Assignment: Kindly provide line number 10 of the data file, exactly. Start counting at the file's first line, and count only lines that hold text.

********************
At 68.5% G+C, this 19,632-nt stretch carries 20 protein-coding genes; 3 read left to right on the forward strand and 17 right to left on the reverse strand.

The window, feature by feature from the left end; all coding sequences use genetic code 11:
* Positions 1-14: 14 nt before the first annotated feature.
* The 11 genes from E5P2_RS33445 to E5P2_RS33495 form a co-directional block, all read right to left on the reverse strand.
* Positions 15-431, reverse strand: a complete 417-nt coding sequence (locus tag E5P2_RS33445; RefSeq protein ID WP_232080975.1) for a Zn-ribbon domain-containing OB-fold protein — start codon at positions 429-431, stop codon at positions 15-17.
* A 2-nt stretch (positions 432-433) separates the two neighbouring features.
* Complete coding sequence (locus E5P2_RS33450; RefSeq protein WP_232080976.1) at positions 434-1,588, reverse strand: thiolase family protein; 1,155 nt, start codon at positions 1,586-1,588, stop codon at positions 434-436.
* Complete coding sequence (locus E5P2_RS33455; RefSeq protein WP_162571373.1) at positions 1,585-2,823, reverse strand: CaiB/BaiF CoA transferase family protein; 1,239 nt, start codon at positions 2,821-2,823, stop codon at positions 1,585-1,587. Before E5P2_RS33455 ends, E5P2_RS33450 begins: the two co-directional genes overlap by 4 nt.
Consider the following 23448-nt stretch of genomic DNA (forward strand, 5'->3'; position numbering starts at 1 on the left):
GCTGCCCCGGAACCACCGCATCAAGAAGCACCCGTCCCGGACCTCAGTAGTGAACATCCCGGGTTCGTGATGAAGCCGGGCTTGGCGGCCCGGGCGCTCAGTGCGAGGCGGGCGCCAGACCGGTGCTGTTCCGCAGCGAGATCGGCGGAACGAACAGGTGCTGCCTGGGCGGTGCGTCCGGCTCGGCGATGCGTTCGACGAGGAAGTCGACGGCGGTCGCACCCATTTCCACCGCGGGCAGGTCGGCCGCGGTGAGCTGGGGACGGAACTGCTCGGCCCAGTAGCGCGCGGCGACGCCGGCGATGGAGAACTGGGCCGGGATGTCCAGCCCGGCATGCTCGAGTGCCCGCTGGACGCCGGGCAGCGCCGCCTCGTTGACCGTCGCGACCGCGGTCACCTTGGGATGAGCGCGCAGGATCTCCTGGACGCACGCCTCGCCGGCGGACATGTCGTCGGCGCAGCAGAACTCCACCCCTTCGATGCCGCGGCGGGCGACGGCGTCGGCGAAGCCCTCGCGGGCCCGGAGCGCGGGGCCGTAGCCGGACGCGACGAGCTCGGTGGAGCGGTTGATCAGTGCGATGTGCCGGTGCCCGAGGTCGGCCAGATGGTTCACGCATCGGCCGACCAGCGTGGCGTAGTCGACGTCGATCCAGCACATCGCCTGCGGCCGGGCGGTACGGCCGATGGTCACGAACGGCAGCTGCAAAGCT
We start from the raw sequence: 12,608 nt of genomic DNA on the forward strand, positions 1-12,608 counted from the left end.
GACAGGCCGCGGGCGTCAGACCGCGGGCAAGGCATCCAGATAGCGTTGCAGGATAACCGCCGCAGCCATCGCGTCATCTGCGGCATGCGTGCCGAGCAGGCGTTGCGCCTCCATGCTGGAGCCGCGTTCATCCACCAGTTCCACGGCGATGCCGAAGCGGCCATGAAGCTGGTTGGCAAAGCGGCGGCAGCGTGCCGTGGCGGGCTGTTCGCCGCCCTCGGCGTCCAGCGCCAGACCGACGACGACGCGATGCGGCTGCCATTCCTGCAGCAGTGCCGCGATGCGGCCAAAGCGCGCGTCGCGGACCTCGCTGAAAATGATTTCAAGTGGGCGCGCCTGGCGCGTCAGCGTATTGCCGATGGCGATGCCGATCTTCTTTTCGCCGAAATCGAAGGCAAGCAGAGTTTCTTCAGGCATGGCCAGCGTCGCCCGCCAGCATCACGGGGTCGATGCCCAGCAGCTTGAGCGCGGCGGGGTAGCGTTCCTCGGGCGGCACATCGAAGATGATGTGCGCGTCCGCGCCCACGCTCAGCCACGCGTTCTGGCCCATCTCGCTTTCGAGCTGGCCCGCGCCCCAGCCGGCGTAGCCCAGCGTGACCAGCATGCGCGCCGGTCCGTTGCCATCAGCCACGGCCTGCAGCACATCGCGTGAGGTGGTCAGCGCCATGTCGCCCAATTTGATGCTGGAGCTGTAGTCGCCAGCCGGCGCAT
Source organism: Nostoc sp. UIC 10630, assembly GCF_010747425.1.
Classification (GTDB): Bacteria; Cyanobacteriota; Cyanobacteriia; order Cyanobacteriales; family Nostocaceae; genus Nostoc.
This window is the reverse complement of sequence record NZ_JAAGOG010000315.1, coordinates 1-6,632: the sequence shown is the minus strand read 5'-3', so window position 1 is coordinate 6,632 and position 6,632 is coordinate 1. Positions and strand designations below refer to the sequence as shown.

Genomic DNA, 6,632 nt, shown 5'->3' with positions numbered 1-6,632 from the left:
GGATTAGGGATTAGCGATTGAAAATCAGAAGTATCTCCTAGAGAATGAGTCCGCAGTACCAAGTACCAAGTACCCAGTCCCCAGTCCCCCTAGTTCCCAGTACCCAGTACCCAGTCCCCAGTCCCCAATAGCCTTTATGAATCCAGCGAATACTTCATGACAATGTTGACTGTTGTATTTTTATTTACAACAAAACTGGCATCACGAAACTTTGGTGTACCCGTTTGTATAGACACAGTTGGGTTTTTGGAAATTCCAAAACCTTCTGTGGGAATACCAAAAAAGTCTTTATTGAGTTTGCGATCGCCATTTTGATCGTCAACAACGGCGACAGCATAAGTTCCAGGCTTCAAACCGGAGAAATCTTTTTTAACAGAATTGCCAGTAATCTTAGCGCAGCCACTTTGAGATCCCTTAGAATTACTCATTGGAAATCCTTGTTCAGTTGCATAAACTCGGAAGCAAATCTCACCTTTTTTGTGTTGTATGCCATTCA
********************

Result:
GCTGCCCCGGAACCACCGCATCAAGAAGCACCCGTCCCGGACCTCAGTAGTGAACATCCCGGGTTCGTGATGAAGCCGGGCTTGGCGGCCCGGGCGCTCAGTGCGAGGCGGGCGCCAGACCGGTGCTGTTCCGCAGCGAGATCGGCGGAACGAACAGGTGCTGCCTGGGCGGTGCGTCCGGCTCGGCGATGCGTTCGACGAGGAAGTCGACGGCGGTCGCACCCATTTCCACCGCGGGCAGGTCGGCCGCGGTGAGCTGGGGACGGAACTGCTCGGCCCAGTAGCGCGCGGCGACGCCGGCGATGGAGAACTGGGCCGGGATGTCCAGCCCGGCATGCTCGAGTGCCCGCTGGACGCCGGGCAGCGCCGCCTCGTTGACCGTCGCGACCGCGGTCACCTTGGGATGAGCGCGCAGGATCTCCTGGACGCACGCCTCGCCGGCGGACATGTCGTCGGCGCAGCAGAACTCCACCCCTTCGATGCCGCGGCGGGCGACGGCGTCGGCGAAGCCCTCGCGGGCCCGGAGCGCGGGGCCGTAGCCGGACGCGACGAGCTCGGTGGAGCGGTTGATCAGTGCGATGTGCCGGTGCCCGAGGTCGGCCAGATGGTTCACGCATCGGCCGACCAGCGTGGCGTAGTCGACGTCGATCCAGCACATCGCCTGCGGCCGGGCGGTACGGCCGATGGTCACGAACGGCAGCTGCAAAGCT